Mr. Armstrong “has the clout as an athlete and a champion and he has the right ability to steer a model and steer a business and the right people that can help him do that,” Mr. Stapleton says.

Mr. Armstrong, in a well-known comeback tale, was diagnosed with testicular cancer in 1996, just as his career was taking off. After recovering, he won the 1999 Tour de France and proceeded to win it six more times in a row, becoming the world’s highest-paid cyclist and helping usher in a new era of sponsorship money and media attention for the sport. He eventually commanded an annual salary in the $3.5 million to $4 million range, while some of his teammates made as little as $15,000 a year. Mr. Armstrong has faced a number of doping accusations during his career, which he has denied. He has never been sanctioned. He retired in 2005, after winning his seventh Tour de France.

In fall 2006, at a Manhattan bar, Mr. Armstrong, his agent Mr. Stapleton, and hedge-fund manager David “Tiger” Williams, along with actor Jake Gyllenhaal, discussed how cycling could benefit from central ownership. Mr. Armstrong said no new organization could succeed unless it controlled the Tour de France, say Mr. Stapleton and others familiar with the discussion.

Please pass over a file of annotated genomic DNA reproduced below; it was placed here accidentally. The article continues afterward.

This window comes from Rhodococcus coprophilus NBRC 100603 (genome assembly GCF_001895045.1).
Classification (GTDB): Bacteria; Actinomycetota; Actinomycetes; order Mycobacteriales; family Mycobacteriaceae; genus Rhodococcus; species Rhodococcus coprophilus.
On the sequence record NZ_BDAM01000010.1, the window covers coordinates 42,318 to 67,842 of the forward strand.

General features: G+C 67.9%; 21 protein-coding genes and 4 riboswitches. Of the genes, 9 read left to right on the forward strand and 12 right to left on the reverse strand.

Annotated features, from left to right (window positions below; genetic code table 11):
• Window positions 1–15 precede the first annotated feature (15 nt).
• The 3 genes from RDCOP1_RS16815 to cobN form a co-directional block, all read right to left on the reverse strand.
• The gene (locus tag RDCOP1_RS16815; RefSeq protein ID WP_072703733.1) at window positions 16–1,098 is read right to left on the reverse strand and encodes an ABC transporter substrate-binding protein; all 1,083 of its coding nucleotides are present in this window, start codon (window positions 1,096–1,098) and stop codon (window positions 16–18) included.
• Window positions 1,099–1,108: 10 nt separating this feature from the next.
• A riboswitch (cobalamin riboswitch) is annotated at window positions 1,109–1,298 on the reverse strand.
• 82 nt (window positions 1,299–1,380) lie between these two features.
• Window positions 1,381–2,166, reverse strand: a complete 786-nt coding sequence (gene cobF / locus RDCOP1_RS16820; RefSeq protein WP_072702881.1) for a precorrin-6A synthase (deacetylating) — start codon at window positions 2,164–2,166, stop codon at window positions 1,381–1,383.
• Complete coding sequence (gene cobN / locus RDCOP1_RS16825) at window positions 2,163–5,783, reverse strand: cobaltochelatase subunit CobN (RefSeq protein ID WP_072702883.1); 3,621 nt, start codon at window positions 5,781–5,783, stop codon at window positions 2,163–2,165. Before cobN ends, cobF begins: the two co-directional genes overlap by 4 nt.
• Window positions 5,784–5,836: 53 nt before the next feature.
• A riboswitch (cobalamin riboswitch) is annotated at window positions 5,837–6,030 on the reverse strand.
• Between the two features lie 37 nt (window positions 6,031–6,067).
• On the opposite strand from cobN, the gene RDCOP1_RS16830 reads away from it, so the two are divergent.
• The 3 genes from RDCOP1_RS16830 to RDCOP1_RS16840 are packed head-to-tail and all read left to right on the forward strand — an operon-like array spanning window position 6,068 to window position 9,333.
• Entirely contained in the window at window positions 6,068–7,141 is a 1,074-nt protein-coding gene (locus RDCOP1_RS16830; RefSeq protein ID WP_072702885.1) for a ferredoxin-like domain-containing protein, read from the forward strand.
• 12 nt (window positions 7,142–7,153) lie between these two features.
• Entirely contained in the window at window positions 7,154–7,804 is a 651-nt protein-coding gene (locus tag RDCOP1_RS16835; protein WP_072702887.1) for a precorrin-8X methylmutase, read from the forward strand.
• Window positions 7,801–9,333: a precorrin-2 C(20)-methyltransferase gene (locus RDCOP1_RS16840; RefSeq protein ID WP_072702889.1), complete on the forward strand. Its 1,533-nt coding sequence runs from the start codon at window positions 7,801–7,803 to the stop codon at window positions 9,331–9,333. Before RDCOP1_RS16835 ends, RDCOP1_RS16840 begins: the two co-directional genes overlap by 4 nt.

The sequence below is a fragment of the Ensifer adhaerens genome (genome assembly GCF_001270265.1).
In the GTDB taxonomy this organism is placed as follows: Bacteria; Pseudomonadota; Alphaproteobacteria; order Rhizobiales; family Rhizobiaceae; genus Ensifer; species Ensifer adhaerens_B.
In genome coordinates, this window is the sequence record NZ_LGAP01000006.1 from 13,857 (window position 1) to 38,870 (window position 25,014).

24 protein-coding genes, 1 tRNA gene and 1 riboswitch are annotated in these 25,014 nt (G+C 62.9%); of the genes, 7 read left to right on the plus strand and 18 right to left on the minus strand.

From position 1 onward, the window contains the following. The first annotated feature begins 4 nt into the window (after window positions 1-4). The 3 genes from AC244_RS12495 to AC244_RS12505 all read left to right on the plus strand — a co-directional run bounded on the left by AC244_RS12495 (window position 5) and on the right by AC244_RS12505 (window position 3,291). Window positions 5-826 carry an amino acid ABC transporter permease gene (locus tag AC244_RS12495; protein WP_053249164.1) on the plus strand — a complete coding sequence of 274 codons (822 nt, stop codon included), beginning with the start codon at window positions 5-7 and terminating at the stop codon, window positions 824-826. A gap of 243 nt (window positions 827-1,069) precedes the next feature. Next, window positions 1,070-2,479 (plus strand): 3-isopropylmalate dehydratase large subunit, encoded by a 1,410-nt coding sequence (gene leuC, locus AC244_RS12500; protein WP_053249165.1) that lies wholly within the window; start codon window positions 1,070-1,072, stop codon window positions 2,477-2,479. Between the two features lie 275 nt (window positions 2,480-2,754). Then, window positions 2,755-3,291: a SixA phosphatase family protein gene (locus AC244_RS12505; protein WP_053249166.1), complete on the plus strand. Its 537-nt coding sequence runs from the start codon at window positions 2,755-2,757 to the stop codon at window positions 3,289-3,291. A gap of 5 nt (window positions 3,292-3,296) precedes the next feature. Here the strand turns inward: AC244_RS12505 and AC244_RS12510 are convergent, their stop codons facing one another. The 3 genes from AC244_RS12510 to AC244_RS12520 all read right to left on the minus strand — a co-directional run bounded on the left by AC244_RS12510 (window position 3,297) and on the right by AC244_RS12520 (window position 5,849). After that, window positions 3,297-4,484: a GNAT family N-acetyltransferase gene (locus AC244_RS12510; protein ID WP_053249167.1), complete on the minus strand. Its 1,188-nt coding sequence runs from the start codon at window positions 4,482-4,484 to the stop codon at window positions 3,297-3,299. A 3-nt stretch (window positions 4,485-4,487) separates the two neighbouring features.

Afterward, Mr. Armstrong rounded up a number of wealthy cycling enthusiasts willing to help fund a potential acquisition of the Tour de France, say Messrs. Stapleton and Weisel. It would have cost about $1.5 billion at the time to buy the Tour, people familiar with the matter say.

Others were also looking. In July 2007, Messrs. Armstrong and Stapleton entertained another prospective plan to reorganize cycling from Wouter Vandenhaute, a Belgian television executive and former sportscaster, who has a plan he calls the “World Tour.” At the Hôtel de Crillon in Paris, Mr. Vandenhaute proposed a series of races with the Tour de France as the de facto Super Bowl of the season.

Mr. Vandenhaute was talking with Luxembourg-based private-equity firm CVC Capital Partners. CVC remains interested in a deal, though any deal is probably a long way off, a person familiar with the matter said. Mr. Stapleton says the idea could still pick up steam.

The global economic crisis has quelled deal making. Meanwhile, in cycling, the two main bodies — Tour de France owner Amaury and UCI — say their long-time feuding is abating. Pat McQuaid, president of UCI, says the sport is in a “healing phase.”

“We want peace,” said Tour de France general director Christian Prudhomme in a November interview.

That said, even with a truce, Mr. Stapleton and Mr. Armstrong believe the sport’s fundamental problems — the lack of a strong central organization — aren’t fixed, making a deal attractive. “Until there is an economic incentive that’s based on television rights and unified ownership,” Mr. Stapleton said, “the issue won’t be solved.”